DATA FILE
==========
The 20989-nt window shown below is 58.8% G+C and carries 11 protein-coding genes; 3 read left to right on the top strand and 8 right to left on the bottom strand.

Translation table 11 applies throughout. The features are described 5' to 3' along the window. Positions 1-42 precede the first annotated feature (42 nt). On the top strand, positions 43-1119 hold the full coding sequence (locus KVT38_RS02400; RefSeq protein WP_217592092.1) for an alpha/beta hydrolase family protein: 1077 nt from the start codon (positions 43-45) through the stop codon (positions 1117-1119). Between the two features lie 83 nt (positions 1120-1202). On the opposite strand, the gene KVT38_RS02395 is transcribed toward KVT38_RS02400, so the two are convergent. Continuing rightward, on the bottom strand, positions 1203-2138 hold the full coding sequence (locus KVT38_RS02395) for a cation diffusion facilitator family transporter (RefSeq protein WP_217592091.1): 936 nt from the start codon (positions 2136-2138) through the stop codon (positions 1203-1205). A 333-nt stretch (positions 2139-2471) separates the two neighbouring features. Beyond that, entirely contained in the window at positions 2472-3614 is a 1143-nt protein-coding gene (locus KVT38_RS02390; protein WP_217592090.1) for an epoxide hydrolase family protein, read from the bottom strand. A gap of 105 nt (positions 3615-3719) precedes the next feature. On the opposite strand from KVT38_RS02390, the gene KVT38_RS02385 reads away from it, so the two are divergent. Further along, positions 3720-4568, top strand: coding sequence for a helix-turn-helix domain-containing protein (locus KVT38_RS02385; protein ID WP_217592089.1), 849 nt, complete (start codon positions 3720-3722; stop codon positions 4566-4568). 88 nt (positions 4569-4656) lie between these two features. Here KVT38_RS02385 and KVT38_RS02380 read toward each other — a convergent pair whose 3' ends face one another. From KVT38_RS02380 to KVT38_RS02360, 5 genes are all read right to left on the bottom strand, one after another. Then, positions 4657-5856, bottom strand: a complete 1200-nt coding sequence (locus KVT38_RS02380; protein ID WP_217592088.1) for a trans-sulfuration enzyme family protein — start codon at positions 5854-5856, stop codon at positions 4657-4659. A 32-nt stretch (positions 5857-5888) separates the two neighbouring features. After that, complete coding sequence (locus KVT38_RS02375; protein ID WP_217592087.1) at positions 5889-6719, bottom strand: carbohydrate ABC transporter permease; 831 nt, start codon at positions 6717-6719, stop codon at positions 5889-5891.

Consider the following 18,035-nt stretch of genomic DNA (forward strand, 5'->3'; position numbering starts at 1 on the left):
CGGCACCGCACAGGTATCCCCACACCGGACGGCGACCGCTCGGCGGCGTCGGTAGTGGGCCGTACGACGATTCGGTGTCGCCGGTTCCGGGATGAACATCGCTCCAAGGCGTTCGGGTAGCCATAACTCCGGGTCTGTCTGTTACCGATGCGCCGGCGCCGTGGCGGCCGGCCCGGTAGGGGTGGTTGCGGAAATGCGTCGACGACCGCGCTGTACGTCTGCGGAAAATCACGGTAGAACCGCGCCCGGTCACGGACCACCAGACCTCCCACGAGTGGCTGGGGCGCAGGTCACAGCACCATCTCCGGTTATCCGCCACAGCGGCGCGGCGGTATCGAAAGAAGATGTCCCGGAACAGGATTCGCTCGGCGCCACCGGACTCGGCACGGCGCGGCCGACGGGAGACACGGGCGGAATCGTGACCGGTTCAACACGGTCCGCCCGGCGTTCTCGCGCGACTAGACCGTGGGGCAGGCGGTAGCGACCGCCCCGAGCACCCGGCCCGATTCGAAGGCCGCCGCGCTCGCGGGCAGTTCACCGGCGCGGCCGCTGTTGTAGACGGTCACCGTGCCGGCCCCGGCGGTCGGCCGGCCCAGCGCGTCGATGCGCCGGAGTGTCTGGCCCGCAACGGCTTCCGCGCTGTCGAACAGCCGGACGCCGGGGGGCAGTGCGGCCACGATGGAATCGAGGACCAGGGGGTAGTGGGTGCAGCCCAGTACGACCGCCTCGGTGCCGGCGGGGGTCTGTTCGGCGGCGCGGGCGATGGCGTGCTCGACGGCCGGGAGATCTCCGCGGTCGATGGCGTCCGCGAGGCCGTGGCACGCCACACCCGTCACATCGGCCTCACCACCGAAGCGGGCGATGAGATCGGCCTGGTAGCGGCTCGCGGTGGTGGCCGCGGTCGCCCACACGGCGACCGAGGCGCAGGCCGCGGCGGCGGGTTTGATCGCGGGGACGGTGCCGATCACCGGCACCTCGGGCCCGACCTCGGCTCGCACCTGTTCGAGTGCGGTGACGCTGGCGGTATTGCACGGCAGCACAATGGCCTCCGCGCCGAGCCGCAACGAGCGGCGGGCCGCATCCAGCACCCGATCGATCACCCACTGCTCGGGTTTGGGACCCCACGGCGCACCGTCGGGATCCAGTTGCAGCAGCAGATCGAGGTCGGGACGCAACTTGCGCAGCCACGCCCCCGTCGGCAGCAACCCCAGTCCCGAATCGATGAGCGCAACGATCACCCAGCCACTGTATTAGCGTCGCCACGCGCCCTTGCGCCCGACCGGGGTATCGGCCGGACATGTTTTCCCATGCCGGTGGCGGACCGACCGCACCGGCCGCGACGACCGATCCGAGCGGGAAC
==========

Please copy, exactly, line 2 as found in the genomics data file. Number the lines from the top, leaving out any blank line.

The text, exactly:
Translation table 11 applies throughout. The features are described 5' to 3' along the window. Positions 1-42 precede the first annotated feature (42 nt). On the top strand, positions 43-1119 hold the full coding sequence (locus KVT38_RS02400; RefSeq protein WP_217592092.1) for an alpha/beta hydrolase family protein: 1077 nt from the start codon (positions 43-45) through the stop codon (positions 1117-1119). Between the two features lie 83 nt (positions 1120-1202). On the opposite strand, the gene KVT38_RS02395 is transcribed toward KVT38_RS02400, so the two are convergent. Continuing rightward, on the bottom strand, positions 1203-2138 hold the full coding sequence (locus KVT38_RS02395) for a cation diffusion facilitator family transporter (RefSeq protein WP_217592091.1): 936 nt from the start codon (positions 2136-2138) through the stop codon (positions 1203-1205). A 333-nt stretch (positions 2139-2471) separates the two neighbouring features. Beyond that, entirely contained in the window at positions 2472-3614 is a 1143-nt protein-coding gene (locus KVT38_RS02390; protein WP_217592090.1) for an epoxide hydrolase family protein, read from the bottom strand. A gap of 105 nt (positions 3615-3719) precedes the next feature. On the opposite strand from KVT38_RS02390, the gene KVT38_RS02385 reads away from it, so the two are divergent. Further along, positions 3720-4568, top strand: coding sequence for a helix-turn-helix domain-containing protein (locus KVT38_RS02385; protein ID WP_217592089.1), 849 nt, complete (start codon positions 3720-3722; stop codon positions 4566-4568). 88 nt (positions 4569-4656) lie between these two features. Here KVT38_RS02385 and KVT38_RS02380 read toward each other — a convergent pair whose 3' ends face one another. From KVT38_RS02380 to KVT38_RS02360, 5 genes are all read right to left on the bottom strand, one after another. Then, positions 4657-5856, bottom strand: a complete 1200-nt coding sequence (locus KVT38_RS02380; protein ID WP_217592088.1) for a trans-sulfuration enzyme family protein — start codon at positions 5854-5856, stop codon at positions 4657-4659. A 32-nt stretch (positions 5857-5888) separates the two neighbouring features. After that, complete coding sequence (locus KVT38_RS02375; protein ID WP_217592087.1) at positions 5889-6719, bottom strand: carbohydrate ABC transporter permease; 831 nt, start codon at positions 6717-6719, stop codon at positions 5889-5891.